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In history: Weeks of Nov. 17, 24

Last week we accidentally ran the previous week's column. The week of Nov. 17 "In History" was to good to leave out though, so here it is, a week late, in full.

125 Years AgoNovember 19, 1885 - Mr. T.J. Dwyer announces to his customers that his tonsorial emporium will be closed at 12 o'clock on Thanksgiving Day.

The days of New England witchcraft have been recalled here this week by the nightly throngs on Lincklaen street in pursuit of a ghost as personated by some artful or demented person. Some nights the excitement has disturbed the entire street.

On account of impaired health, Dr. Bullock, who has been engaged in practice here for the last three years, has sold his office, fixtures and practice to Dr. Milton R. Joy, of Utica.

A large number of men and one or two hundred horses are now employed in Cazenovia in energetically making mud soup. It is a great success; the amount produced is of thorough manufacture and the quantity fully equal to the demand. A little is wasted by being carried away on wagons, on horses, on boots and clothing, but the bulk remains. The streets are flooded with it in flowing streams, the crossings are not omitted in the general distribution, and it may be safely said that no village as beautiful as Cazenovia has better arrangements for the continuous production of mud.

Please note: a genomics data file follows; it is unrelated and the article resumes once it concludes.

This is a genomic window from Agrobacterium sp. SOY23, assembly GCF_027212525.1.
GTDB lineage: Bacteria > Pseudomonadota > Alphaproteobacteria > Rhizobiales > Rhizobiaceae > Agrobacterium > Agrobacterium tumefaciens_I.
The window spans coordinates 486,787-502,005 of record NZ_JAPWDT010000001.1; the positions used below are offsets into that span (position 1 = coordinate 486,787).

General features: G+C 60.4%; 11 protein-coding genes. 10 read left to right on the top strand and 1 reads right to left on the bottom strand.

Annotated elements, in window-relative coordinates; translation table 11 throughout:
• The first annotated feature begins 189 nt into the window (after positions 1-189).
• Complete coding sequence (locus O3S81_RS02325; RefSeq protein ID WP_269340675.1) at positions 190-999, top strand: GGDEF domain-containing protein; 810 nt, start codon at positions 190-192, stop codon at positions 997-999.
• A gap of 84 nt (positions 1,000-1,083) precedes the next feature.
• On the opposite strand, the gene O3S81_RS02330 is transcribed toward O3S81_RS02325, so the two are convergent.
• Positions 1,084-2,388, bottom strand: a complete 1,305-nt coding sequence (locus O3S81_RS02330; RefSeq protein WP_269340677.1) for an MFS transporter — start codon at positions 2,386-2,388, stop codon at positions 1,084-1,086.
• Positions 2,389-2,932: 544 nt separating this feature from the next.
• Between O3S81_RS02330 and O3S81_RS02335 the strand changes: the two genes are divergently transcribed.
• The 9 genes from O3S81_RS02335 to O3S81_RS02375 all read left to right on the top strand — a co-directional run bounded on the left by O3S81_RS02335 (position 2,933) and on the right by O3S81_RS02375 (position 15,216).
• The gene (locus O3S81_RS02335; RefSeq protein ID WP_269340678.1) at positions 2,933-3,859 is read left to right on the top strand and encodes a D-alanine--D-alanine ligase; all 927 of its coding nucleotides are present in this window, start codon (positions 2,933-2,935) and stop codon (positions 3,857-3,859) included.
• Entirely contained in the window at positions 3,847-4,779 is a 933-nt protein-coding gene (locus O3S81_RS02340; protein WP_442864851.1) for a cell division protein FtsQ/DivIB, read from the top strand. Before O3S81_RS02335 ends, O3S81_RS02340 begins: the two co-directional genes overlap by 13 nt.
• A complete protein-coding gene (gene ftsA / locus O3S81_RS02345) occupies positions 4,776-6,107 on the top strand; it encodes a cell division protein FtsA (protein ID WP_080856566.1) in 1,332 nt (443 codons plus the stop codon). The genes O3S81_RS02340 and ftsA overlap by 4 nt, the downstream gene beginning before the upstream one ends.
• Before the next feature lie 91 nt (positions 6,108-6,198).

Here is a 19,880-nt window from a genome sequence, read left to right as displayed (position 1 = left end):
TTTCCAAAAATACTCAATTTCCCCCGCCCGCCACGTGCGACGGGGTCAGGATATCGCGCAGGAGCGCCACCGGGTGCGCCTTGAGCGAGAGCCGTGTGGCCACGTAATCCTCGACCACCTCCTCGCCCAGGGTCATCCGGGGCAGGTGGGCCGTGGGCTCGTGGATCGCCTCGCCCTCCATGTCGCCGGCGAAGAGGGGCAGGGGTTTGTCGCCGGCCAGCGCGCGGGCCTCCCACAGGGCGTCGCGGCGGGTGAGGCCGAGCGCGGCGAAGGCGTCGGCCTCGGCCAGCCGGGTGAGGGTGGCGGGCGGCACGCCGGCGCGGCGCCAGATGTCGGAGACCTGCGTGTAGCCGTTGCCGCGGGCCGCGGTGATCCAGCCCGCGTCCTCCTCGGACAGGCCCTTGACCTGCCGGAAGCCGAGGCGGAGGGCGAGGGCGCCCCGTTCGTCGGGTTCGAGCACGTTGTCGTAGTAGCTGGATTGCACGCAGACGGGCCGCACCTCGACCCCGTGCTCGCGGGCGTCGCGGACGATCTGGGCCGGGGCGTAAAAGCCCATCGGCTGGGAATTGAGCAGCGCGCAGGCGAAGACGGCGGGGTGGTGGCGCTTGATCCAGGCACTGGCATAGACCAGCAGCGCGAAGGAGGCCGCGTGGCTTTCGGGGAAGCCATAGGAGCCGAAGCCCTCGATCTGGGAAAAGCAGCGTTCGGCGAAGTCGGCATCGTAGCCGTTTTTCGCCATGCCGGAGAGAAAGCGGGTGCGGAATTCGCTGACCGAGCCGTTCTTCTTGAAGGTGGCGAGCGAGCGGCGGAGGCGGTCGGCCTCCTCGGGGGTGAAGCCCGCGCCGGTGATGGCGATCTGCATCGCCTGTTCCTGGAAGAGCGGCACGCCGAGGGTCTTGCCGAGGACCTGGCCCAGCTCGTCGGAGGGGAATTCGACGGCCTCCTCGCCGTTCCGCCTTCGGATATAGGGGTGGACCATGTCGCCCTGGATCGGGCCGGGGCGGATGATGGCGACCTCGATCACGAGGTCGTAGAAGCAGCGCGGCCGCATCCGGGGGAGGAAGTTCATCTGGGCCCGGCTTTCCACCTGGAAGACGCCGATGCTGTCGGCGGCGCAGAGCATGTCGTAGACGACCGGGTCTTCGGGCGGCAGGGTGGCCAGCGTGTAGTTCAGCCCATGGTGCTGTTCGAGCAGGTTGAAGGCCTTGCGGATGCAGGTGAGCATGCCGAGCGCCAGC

100 Years AgoNovember 17, 1910 - Cider mills in this section are not rushed with business this fall owing to the poor apple crop. Many farmers who put in a few barrels of cider (for vinegar) will be deprived of that pleasure this fall.

The season has come again when the girls in Cazenovia go without hats. As this fad seems to be purely local it looks queer to outsiders to see girls out in a blinding snow storm with heavy coats and furs but no hats. If the girls knew how blue-purple and chilblainy they look they would certainly don one of the many attractive shapes shown this season.

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